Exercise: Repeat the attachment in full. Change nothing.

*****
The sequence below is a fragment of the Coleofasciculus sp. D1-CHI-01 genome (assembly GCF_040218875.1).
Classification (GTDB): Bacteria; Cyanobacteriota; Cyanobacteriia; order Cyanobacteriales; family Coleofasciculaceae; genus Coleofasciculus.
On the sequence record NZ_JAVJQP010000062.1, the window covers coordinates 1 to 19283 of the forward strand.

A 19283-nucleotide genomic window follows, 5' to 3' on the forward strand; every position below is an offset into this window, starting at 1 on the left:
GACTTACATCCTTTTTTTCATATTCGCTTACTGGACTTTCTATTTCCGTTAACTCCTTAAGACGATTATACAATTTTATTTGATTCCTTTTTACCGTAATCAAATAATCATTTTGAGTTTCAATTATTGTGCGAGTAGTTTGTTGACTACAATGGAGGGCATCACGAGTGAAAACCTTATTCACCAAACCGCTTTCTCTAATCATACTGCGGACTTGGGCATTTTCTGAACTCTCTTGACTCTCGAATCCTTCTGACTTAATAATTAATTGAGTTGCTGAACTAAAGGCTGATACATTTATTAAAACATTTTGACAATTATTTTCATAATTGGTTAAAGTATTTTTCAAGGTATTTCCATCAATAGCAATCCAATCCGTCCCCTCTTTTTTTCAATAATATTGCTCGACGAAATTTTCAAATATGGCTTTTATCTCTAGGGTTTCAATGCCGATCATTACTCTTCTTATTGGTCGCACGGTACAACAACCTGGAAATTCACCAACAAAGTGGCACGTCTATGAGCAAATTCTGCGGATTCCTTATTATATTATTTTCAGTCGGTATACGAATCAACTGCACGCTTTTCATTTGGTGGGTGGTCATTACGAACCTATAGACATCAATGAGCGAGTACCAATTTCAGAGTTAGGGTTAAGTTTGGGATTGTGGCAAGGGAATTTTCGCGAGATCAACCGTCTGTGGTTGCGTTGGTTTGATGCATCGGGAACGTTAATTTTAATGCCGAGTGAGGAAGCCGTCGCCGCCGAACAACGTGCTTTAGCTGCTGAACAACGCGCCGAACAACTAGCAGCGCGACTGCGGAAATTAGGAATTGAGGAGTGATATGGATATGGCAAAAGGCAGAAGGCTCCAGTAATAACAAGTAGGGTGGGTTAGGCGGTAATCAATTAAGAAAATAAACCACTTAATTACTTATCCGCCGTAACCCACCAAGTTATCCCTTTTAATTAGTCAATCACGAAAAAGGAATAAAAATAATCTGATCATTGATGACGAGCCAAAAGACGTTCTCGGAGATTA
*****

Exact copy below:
The sequence below is a fragment of the Coleofasciculus sp. D1-CHI-01 genome (assembly GCF_040218875.1).
Classification (GTDB): Bacteria; Cyanobacteriota; Cyanobacteriia; order Cyanobacteriales; family Coleofasciculaceae; genus Coleofasciculus.
On the sequence record NZ_JAVJQP010000062.1, the window covers coordinates 1 to 19283 of the forward strand.

A 19283-nucleotide genomic window follows, 5' to 3' on the forward strand; every position below is an offset into this window, starting at 1 on the left:
GACTTACATCCTTTTTTTCATATTCGCTTACTGGACTTTCTATTTCCGTTAACTCCTTAAGACGATTATACAATTTTATTTGATTCCTTTTTACCGTAATCAAATAATCATTTTGAGTTTCAATTATTGTGCGAGTAGTTTGTTGACTACAATGGAGGGCATCACGAGTGAAAACCTTATTCACCAAACCGCTTTCTCTAATCATACTGCGGACTTGGGCATTTTCTGAACTCTCTTGACTCTCGAATCCTTCTGACTTAATAATTAATTGAGTTGCTGAACTAAAGGCTGATACATTTATTAAAACATTTTGACAATTATTTTCATAATTGGTTAAAGTATTTTTCAAGGTATTTCCATCAATAGCAATCCAATCCGTCCCCTCTTTTTTTCAATAATATTGCTCGACGAAATTTTCAAATATGGCTTTTATCTCTAGGGTTTCAATGCCGATCATTACTCTTCTTATTGGTCGCACGGTACAACAACCTGGAAATTCACCAACAAAGTGGCACGTCTATGAGCAAATTCTGCGGATTCCTTATTATATTATTTTCAGTCGGTATACGAATCAACTGCACGCTTTTCATTTGGTGGGTGGTCATTACGAACCTATAGACATCAATGAGCGAGTACCAATTTCAGAGTTAGGGTTAAGTTTGGGATTGTGGCAAGGGAATTTTCGCGAGATCAACCGTCTGTGGTTGCGTTGGTTTGATGCATCGGGAACGTTAATTTTAATGCCGAGTGAGGAAGCCGTCGCCGCCGAACAACGTGCTTTAGCTGCTGAACAACGCGCCGAACAACTAGCAGCGCGACTGCGGAAATTAGGAATTGAGGAGTGATATGGATATGGCAAAAGGCAGAAGGCTCCAGTAATAACAAGTAGGGTGGGTTAGGCGGTAATCAATTAAGAAAATAAACCACTTAATTACTTATCCGCCGTAACCCACCAAGTTATCCCTTTTAATTAGTCAATCACGAAAAAGGAATAAAAATAATCTGATCATTGATGACGAGCCAAAAGACGTTCTCGGAGATTA